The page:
“[Dave] said, ‘I see how driven you are, and I want to do this for you, but in return, when you see someone in need and have an opportunity to help, I want you to help them,’” Draper recalls. The Alwans helped her locate the equipment and obtain a business loan, and they built a studio, conveniently adjacent to Echo Valley’s Bartonville office. Just over five years later, the catering business is thriving, the studio is paid off, and Draper, through her work with various nonprofit groups, has never forgotten her commitment to “pay it forward.”
Function Over Concept
In contrast to her rather conceptual line of glass apparel, the majority of Draper’s current work is more functional. “I encourage people to pick up my work,” she says. “I want them to understand they can use it… develop a relationship and conversation around it, so it doesn’t just sit in their china cabinet.”
That was the inspiration behind her wine sets and line of home décor, which features everyday objects like bottle pourers, tumblers, vases, dish soap cruets, rondelles, platters and oil lamps. “I want a comfortable piece of art that can spark a conversation,” she says, “whether it’s the wine glass you’re drinking out of, or a little bud vase you just put flowers in.”
She describes her landscape collection as “a little more conceptual, though they’re also functional.” The striped bands of color that characterize this collection were inspired by the layers of sedimentary rock she admired through her travels as a teenager in the American Southwest. Likewise, the brilliantly colored bowls and vases in her Italian collection are both artistic and utilitarian, created using the cane and murrine techniques she learned in school.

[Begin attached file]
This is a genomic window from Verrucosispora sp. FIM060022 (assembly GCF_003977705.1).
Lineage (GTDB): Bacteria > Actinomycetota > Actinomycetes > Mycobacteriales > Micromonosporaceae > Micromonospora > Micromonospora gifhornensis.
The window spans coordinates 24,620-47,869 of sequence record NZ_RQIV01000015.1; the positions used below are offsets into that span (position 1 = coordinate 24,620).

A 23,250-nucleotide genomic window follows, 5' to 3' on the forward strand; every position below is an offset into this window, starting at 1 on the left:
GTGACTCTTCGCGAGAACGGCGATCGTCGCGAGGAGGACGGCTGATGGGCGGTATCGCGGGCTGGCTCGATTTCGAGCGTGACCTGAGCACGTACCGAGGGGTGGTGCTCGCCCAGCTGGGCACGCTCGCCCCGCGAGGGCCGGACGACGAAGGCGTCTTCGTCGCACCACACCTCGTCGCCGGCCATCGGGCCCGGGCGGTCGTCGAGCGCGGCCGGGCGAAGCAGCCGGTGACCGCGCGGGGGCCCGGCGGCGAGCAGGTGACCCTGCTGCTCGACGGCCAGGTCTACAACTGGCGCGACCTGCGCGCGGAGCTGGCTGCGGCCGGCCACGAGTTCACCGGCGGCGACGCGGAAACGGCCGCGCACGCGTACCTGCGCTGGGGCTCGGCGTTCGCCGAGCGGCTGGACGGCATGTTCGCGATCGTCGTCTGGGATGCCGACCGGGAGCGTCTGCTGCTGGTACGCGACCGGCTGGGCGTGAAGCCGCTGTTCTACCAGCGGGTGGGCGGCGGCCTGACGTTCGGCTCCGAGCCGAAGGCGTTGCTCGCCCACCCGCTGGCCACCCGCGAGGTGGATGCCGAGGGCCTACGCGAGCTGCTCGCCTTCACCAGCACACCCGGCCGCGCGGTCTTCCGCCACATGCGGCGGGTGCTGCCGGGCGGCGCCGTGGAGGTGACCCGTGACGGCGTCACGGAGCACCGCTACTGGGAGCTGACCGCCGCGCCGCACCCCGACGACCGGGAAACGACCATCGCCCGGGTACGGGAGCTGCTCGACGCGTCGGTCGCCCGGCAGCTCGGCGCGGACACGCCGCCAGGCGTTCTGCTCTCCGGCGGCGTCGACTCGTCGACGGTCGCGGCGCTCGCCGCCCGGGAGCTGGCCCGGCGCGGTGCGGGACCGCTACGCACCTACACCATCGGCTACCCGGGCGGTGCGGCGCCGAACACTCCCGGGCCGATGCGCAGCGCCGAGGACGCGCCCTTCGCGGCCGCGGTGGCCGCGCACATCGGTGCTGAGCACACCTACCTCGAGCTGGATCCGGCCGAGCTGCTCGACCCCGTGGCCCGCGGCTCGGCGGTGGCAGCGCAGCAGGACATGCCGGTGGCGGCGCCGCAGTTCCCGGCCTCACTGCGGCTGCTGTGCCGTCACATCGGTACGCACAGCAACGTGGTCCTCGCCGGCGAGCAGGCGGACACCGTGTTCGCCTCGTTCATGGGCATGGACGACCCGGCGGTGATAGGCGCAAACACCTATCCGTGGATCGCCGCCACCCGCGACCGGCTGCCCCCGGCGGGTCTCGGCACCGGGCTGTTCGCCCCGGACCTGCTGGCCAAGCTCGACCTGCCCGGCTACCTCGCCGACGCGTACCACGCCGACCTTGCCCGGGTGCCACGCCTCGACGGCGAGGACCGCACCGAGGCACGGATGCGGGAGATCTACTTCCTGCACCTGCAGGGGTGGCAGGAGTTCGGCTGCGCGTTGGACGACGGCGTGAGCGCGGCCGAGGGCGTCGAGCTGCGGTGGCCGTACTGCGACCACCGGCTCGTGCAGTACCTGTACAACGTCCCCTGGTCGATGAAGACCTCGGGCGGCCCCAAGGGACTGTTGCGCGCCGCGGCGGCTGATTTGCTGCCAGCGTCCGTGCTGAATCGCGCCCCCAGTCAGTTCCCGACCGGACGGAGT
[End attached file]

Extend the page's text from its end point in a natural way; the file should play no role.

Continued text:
Draper is also well known for her line of glass pumpkins, which are not functional at all—“just fun to make.” Six or seven years ago, she set up a small table at the Morton Pumpkin Festival, “and within two hours, I sold every single one of them,” she remembers. “I couldn’t believe the response!” And that’s why “you’ll always find me at the Pumpkin Festival on my [September] birthday!”
Art at Sea
Already well-established locally, Jeremie Draper’s passion for glass will soon be going international. She recently returned from the Corning Museum of Glass in New York, where she worked with a team of artists to prepare for the museum’s “Blow Glass at Sea” program. In 2014, she will spend three months aboard Celebrity Cruises, blowing glass for guests as part of the cruise line’s entertainment services. It’s an amazing opportunity to travel the world and connect with other glass artists, all under the auspices of the preeminent museum in her field.
Back in central Illinois, Draper plans to focus on her line of home décor, “and try to establish myself in boutiques and even bigger stores.” With several ideas for site-specific installations up her sleeve—including a tribute to her grandmother at Hooked on Fishing—she hopes to do more expansive work as well. In the meantime, through her classes and demonstrations, she will continue to spread the word about her beloved hot glass, ever exploring, just like the young girl with the box of crayons… a&s
Jeremie Draper’s art can be viewed by appointment in her Bartonville studio, 608 W. Garfield Ave. Her work will be on display at the Pekin Public Library in June, and she’ll be at the Peoria Riverfront Market every Saturday morning throughout the summer. Class schedules are available at echovalleyglass.com; group demonstrations are offered, and birthday and corporate parties are welcome. Call (309) 339-6244 or visit echovalleyglass.com.